I can honestly say that I have meant to sit down and write a few lines, and it’s no secret that I’ve been online often enough to have done so, but the truth of the matter is, every time I’ve thought about posting, I’ve come up with something else to do, such as finding people on Facebook (it’s fun!) or surfing relentlessly or playing yet another mind-numbing (and usually unsuccessful) game of Minesweeper. (See! That’s EXACTLY why I refuse to invest in a videogame system, no matter how much I want to be able to hop online and challenge Patti and/or her her kiddos to a game of whatever Mario Bros. contest happens to be in the machine at the moment — I quite literally would never get anything else done!)

So I’m borrowing Jane’s nickname as my title for today’s post because that’s exactly what I am: a slacker. The “if not the original, certainly a reasonable facsimile” slacker.

Put it this way: I can slack with the best of them … and I have, what, a more than one-month lag between posts to prove it!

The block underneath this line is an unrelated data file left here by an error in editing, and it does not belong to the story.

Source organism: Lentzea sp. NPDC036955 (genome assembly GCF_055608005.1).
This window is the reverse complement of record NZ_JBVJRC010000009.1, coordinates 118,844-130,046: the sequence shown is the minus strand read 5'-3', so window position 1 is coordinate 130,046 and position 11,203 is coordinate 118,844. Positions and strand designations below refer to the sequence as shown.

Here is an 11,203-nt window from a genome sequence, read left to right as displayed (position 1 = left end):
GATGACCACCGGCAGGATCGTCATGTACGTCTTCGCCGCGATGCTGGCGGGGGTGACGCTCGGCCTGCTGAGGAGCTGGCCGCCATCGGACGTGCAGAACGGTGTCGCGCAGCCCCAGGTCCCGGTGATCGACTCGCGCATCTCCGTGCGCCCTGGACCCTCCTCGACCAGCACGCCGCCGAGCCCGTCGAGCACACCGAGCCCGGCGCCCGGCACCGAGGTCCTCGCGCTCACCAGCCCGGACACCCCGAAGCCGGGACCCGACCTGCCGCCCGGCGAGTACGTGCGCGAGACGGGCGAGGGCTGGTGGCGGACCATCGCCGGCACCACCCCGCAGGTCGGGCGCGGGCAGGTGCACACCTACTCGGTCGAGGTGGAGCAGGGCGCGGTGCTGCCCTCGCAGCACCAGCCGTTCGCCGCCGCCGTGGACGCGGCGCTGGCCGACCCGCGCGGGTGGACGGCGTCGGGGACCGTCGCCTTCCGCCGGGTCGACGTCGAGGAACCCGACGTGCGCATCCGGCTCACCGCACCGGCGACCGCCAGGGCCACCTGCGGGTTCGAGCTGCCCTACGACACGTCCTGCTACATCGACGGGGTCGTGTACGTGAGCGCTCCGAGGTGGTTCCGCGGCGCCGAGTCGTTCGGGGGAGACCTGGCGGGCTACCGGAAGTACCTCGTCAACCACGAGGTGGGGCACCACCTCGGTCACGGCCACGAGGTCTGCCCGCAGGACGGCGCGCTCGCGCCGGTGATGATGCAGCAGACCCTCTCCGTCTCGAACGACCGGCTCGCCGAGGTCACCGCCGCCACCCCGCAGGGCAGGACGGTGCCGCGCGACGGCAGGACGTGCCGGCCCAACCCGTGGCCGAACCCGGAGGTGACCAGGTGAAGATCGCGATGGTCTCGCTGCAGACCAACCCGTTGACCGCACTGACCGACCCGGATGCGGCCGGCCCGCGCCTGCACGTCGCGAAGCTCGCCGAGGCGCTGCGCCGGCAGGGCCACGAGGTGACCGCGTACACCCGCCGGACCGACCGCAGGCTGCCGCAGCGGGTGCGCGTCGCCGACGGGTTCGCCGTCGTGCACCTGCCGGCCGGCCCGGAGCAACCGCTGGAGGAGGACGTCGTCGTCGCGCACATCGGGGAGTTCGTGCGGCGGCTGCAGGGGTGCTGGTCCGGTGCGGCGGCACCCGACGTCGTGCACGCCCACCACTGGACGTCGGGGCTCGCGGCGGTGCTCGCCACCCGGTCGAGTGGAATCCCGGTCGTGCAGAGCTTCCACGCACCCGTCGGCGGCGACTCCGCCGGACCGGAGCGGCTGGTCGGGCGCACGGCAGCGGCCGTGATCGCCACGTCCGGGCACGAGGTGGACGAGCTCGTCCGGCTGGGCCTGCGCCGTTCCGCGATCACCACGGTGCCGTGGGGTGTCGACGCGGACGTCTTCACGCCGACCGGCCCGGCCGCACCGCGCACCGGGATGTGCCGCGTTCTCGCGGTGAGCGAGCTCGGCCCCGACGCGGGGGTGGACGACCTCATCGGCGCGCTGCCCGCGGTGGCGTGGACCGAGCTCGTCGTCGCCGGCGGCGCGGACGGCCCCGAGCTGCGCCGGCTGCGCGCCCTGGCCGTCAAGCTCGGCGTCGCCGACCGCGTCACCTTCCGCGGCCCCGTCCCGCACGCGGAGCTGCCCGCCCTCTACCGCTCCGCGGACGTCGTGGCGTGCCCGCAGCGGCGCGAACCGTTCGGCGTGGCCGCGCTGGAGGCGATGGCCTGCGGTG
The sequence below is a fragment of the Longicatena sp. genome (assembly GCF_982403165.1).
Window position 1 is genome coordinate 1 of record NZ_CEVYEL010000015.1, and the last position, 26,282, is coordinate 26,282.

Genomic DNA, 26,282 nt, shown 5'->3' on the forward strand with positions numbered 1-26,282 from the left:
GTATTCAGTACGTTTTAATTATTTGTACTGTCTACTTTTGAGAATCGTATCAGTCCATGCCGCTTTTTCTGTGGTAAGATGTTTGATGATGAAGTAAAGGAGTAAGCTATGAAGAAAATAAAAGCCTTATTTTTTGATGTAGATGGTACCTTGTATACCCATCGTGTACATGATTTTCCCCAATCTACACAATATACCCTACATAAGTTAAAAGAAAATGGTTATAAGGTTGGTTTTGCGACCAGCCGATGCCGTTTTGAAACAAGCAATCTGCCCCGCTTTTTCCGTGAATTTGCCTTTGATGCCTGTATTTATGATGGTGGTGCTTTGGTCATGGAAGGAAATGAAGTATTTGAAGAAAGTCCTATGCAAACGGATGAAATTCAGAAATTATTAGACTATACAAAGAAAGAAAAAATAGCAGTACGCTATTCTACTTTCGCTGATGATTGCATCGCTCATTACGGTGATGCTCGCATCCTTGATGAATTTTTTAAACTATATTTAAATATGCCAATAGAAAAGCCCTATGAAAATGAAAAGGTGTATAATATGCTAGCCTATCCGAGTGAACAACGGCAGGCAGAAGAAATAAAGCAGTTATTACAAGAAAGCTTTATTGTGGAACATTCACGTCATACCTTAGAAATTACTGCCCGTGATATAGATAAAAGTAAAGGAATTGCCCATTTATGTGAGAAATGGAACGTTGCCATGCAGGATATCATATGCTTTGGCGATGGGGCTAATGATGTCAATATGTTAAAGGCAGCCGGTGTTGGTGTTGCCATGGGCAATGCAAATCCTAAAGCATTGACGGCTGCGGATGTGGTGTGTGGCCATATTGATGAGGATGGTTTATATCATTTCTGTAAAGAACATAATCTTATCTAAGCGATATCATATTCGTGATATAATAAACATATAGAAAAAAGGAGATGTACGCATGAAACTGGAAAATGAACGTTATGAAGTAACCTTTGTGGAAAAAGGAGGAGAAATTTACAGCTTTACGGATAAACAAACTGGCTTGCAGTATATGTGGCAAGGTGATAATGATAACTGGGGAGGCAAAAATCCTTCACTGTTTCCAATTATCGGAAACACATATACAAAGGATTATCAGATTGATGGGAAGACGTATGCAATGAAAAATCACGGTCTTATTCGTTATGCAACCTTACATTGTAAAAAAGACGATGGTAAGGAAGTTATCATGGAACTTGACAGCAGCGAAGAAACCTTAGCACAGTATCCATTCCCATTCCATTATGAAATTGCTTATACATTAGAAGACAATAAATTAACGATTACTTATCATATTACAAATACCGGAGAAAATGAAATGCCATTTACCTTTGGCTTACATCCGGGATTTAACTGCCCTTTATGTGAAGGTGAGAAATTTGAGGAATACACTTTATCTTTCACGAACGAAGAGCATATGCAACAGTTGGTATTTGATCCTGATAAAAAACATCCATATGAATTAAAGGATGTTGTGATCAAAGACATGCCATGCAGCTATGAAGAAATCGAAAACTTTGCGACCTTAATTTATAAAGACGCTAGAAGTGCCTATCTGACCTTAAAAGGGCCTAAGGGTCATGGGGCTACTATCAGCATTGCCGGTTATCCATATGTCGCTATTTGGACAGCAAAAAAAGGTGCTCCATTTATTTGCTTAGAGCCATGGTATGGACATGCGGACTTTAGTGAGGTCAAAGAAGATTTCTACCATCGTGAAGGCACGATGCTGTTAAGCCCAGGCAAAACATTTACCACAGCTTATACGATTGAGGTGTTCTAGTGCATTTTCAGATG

Today I feel energetic yet annoyed. And upbeat, in general, because President Barack Obama is now in the White House, and despite the relatively miserable state of our nation, I have confidence that he is going to try to get some stuff accomplished. As I’ve gone on record before, I’m not naive enough to think he will actually be able to DO all the things he wants to do, nor am I a person who has ever had all that much faith in the president (first presidential memory: Richard Nixon resigning; enough said). However, I do think our nation’s leader is responsible for setting the tone for our country’s overall mood by stepping up and being just that: a leader.

And I think President Obama is quite capable of doing that.

My annoyance comes not from the president’s detractors but from the overall negativity that certain individuals always seem to want to inflict on others. Over the years, I have found myself basically banishing certain people from my life (even if I still saw them on a regular basis) because I realized they were doing absolutely nothing (say it again!) to make my life better.